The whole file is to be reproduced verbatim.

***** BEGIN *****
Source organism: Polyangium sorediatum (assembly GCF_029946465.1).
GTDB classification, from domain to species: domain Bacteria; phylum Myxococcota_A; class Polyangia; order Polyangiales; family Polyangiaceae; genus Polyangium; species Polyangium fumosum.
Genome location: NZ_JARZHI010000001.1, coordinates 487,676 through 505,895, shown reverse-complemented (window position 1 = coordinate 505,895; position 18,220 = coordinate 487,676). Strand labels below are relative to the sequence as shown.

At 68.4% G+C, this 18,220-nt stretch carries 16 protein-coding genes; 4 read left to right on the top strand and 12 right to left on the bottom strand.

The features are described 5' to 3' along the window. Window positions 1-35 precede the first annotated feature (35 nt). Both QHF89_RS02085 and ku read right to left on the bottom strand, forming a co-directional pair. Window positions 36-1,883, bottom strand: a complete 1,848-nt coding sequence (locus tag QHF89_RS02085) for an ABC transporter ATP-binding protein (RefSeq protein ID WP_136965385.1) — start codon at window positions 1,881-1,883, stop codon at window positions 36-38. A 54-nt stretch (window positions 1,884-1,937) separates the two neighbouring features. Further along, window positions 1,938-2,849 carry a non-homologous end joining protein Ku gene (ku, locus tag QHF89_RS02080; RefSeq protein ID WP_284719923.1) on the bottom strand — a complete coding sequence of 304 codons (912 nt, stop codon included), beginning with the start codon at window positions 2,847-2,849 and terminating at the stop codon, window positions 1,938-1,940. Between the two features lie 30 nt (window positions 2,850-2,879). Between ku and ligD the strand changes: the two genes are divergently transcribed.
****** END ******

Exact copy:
Source organism: Polyangium sorediatum (assembly GCF_029946465.1).
GTDB classification, from domain to species: domain Bacteria; phylum Myxococcota_A; class Polyangia; order Polyangiales; family Polyangiaceae; genus Polyangium; species Polyangium fumosum.
Genome location: NZ_JARZHI010000001.1, coordinates 487,676 through 505,895, shown reverse-complemented (window position 1 = coordinate 505,895; position 18,220 = coordinate 487,676). Strand labels below are relative to the sequence as shown.

At 68.4% G+C, this 18,220-nt stretch carries 16 protein-coding genes; 4 read left to right on the top strand and 12 right to left on the bottom strand.

The features are described 5' to 3' along the window. Window positions 1-35 precede the first annotated feature (35 nt). Both QHF89_RS02085 and ku read right to left on the bottom strand, forming a co-directional pair. Window positions 36-1,883, bottom strand: a complete 1,848-nt coding sequence (locus tag QHF89_RS02085) for an ABC transporter ATP-binding protein (RefSeq protein ID WP_136965385.1) — start codon at window positions 1,881-1,883, stop codon at window positions 36-38. A 54-nt stretch (window positions 1,884-1,937) separates the two neighbouring features. Further along, window positions 1,938-2,849 carry a non-homologous end joining protein Ku gene (ku, locus tag QHF89_RS02080; RefSeq protein ID WP_284719923.1) on the bottom strand — a complete coding sequence of 304 codons (912 nt, stop codon included), beginning with the start codon at window positions 2,847-2,849 and terminating at the stop codon, window positions 1,938-1,940. Between the two features lie 30 nt (window positions 2,850-2,879). Between ku and ligD the strand changes: the two genes are divergently transcribed.